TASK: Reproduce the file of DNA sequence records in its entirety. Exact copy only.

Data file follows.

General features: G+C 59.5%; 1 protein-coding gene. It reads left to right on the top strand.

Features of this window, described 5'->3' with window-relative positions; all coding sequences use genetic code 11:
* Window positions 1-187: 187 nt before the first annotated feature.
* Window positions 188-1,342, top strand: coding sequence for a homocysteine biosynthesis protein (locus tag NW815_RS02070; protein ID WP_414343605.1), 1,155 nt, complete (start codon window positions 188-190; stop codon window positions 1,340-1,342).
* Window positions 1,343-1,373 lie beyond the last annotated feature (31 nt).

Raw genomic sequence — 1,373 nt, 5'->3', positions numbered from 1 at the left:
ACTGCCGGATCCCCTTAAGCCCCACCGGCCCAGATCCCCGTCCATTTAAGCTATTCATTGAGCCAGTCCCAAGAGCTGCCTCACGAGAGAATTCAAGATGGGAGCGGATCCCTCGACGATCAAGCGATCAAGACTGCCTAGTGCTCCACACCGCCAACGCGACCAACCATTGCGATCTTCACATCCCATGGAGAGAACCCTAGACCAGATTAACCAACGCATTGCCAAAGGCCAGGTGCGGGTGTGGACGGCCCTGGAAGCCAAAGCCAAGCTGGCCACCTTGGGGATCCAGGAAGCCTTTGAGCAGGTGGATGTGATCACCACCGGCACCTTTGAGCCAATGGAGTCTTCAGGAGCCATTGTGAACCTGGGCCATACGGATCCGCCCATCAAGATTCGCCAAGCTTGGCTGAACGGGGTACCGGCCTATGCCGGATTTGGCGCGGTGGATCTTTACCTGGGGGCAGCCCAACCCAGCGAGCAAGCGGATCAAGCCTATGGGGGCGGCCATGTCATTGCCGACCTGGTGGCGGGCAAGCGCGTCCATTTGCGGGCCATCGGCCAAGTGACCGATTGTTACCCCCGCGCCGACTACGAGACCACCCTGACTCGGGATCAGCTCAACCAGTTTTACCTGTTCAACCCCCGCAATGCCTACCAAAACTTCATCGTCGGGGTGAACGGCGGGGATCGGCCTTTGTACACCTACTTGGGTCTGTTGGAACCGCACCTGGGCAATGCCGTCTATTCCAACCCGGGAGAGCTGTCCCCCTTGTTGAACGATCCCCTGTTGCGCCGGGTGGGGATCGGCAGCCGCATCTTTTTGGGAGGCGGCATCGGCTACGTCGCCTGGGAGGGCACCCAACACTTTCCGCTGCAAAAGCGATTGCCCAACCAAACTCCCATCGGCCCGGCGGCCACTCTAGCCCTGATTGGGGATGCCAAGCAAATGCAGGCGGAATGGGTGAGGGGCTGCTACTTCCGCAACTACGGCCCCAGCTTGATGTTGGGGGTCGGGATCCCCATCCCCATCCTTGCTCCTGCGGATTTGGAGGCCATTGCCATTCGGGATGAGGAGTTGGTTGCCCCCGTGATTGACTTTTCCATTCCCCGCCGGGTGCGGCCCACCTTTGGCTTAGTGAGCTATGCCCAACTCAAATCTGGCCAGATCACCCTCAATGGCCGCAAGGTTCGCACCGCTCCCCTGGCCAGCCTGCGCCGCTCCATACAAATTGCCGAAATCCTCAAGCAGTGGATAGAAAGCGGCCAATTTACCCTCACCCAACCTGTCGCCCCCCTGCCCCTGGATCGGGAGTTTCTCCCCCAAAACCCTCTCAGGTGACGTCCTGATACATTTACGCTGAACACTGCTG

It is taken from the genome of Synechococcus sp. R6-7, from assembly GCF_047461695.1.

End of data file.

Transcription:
General features: G+C 59.5%; 1 protein-coding gene. It reads left to right on the top strand.

Features of this window, described 5'->3' with window-relative positions; all coding sequences use genetic code 11:
* Window positions 1-187: 187 nt before the first annotated feature.
* Window positions 188-1,342, top strand: coding sequence for a homocysteine biosynthesis protein (locus tag NW815_RS02070; protein ID WP_414343605.1), 1,155 nt, complete (start codon window positions 188-190; stop codon window positions 1,340-1,342).
* Window positions 1,343-1,373 lie beyond the last annotated feature (31 nt).

Raw genomic sequence — 1,373 nt, 5'->3', positions numbered from 1 at the left:
ACTGCCGGATCCCCTTAAGCCCCACCGGCCCAGATCCCCGTCCATTTAAGCTATTCATTGAGCCAGTCCCAAGAGCTGCCTCACGAGAGAATTCAAGATGGGAGCGGATCCCTCGACGATCAAGCGATCAAGACTGCCTAGTGCTCCACACCGCCAACGCGACCAACCATTGCGATCTTCACATCCCATGGAGAGAACCCTAGACCAGATTAACCAACGCATTGCCAAAGGCCAGGTGCGGGTGTGGACGGCCCTGGAAGCCAAAGCCAAGCTGGCCACCTTGGGGATCCAGGAAGCCTTTGAGCAGGTGGATGTGATCACCACCGGCACCTTTGAGCCAATGGAGTCTTCAGGAGCCATTGTGAACCTGGGCCATACGGATCCGCCCATCAAGATTCGCCAAGCTTGGCTGAACGGGGTACCGGCCTATGCCGGATTTGGCGCGGTGGATCTTTACCTGGGGGCAGCCCAACCCAGCGAGCAAGCGGATCAAGCCTATGGGGGCGGCCATGTCATTGCCGACCTGGTGGCGGGCAAGCGCGTCCATTTGCGGGCCATCGGCCAAGTGACCGATTGTTACCCCCGCGCCGACTACGAGACCACCCTGACTCGGGATCAGCTCAACCAGTTTTACCTGTTCAACCCCCGCAATGCCTACCAAAACTTCATCGTCGGGGTGAACGGCGGGGATCGGCCTTTGTACACCTACTTGGGTCTGTTGGAACCGCACCTGGGCAATGCCGTCTATTCCAACCCGGGAGAGCTGTCCCCCTTGTTGAACGATCCCCTGTTGCGCCGGGTGGGGATCGGCAGCCGCATCTTTTTGGGAGGCGGCATCGGCTACGTCGCCTGGGAGGGCACCCAACACTTTCCGCTGCAAAAGCGATTGCCCAACCAAACTCCCATCGGCCCGGCGGCCACTCTAGCCCTGATTGGGGATGCCAAGCAAATGCAGGCGGAATGGGTGAGGGGCTGCTACTTCCGCAACTACGGCCCCAGCTTGATGTTGGGGGTCGGGATCCCCATCCCCATCCTTGCTCCTGCGGATTTGGAGGCCATTGCCATTCGGGATGAGGAGTTGGTTGCCCCCGTGATTGACTTTTCCATTCCCCGCCGGGTGCGGCCCACCTTTGGCTTAGTGAGCTATGCCCAACTCAAATCTGGCCAGATCACCCTCAATGGCCGCAAGGTTCGCACCGCTCCCCTGGCCAGCCTGCGCCGCTCCATACAAATTGCCGAAATCCTCAAGCAGTGGATAGAAAGCGGCCAATTTACCCTCACCCAACCTGTCGCCCCCCTGCCCCTGGATCGGGAGTTTCTCCCCCAAAACCCTCTCAGGTGACGTCCTGATACATTTACGCTGAACACTGCTG

It is taken from the genome of Synechococcus sp. R6-7, from assembly GCF_047461695.1.